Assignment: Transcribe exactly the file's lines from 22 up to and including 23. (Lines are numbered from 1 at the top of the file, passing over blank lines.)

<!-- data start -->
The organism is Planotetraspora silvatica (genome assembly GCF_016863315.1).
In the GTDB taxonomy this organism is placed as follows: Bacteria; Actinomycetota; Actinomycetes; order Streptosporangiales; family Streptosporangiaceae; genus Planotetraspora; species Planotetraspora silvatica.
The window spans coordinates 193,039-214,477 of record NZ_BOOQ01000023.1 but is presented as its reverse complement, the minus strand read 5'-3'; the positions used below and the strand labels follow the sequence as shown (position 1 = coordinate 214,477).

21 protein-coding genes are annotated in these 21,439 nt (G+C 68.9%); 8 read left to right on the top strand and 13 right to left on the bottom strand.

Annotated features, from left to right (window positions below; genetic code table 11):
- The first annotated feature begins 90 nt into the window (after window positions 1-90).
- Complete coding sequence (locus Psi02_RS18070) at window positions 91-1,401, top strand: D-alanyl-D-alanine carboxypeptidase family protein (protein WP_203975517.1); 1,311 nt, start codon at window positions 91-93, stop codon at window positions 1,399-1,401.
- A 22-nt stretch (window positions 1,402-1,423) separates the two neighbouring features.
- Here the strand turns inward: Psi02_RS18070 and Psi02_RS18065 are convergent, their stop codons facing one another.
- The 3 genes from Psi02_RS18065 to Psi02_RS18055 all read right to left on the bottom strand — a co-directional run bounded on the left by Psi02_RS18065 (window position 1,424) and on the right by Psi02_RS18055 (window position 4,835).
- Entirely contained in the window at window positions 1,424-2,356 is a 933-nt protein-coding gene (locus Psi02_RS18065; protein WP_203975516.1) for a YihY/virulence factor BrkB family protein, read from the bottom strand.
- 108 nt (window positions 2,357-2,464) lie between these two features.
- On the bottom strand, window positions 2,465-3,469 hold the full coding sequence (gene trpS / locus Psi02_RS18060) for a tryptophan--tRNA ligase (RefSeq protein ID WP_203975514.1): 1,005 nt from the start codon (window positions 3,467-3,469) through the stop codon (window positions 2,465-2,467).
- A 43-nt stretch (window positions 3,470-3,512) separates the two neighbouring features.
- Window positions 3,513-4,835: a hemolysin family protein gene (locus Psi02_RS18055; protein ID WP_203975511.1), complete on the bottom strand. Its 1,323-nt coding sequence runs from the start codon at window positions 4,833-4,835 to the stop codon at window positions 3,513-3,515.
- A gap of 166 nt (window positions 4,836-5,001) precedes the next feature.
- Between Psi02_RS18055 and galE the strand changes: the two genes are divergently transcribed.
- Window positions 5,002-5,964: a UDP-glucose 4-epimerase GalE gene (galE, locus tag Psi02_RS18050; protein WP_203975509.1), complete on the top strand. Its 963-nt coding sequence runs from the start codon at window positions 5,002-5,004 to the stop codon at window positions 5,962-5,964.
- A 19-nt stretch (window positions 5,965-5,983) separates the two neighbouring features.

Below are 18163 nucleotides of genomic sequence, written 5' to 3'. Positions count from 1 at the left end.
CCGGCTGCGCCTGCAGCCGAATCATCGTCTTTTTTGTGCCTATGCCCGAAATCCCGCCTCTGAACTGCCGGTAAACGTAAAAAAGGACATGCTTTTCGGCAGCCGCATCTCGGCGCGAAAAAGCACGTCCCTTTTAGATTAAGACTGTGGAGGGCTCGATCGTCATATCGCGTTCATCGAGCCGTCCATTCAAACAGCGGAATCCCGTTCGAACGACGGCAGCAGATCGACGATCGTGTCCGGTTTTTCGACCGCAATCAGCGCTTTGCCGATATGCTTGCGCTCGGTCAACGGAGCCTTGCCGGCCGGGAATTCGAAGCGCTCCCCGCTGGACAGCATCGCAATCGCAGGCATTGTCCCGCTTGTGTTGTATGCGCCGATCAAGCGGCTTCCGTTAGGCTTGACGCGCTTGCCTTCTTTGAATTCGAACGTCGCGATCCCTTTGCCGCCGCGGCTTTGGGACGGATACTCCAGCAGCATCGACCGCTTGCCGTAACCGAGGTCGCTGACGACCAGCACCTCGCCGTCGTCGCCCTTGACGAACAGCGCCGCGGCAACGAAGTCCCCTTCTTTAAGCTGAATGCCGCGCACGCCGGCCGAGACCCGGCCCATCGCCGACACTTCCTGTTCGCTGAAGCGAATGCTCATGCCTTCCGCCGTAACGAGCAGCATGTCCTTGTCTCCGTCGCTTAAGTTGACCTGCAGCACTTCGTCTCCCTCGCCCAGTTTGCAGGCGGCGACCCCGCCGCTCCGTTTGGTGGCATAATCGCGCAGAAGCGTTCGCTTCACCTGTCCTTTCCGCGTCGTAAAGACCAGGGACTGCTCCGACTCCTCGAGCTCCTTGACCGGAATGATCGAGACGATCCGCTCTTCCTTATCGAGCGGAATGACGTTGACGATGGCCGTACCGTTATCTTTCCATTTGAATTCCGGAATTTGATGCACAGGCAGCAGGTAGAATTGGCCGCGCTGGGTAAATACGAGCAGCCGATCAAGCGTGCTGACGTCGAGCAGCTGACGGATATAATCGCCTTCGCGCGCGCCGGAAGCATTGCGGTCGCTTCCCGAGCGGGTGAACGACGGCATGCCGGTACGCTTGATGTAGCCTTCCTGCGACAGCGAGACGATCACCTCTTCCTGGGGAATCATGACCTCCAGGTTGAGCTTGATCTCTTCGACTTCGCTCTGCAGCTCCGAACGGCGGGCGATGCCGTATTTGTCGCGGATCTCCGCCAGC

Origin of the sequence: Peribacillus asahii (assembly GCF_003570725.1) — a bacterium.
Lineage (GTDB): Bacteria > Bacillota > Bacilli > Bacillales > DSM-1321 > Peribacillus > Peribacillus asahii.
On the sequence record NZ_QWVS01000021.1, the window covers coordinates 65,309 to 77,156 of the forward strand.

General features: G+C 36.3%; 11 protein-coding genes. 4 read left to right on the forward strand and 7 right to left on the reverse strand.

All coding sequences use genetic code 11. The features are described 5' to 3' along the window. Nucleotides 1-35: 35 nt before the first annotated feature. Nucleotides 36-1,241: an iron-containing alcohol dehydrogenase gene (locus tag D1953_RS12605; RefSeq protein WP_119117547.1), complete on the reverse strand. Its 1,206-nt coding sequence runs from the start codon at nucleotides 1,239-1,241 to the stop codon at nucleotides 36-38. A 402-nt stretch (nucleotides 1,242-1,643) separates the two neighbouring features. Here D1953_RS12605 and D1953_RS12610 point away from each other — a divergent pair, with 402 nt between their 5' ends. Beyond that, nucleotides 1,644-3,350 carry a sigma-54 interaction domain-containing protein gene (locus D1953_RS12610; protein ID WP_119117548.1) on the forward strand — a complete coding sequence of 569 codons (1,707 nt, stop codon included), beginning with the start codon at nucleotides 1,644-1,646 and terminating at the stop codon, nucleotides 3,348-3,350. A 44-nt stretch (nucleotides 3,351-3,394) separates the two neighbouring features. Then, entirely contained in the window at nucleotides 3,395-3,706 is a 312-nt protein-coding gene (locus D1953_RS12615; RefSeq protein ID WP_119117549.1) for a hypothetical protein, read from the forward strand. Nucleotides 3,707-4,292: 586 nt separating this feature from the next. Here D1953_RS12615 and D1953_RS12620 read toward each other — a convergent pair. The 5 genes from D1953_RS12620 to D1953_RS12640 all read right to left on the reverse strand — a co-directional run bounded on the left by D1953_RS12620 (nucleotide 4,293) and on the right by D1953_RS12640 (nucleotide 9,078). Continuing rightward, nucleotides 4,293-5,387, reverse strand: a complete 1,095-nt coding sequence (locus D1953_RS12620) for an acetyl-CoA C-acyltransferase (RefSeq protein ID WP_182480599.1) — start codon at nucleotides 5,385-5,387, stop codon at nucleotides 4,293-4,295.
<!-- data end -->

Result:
Origin of the sequence: Peribacillus asahii (assembly GCF_003570725.1) — a bacterium.
Lineage (GTDB): Bacteria > Bacillota > Bacilli > Bacillales > DSM-1321 > Peribacillus > Peribacillus asahii.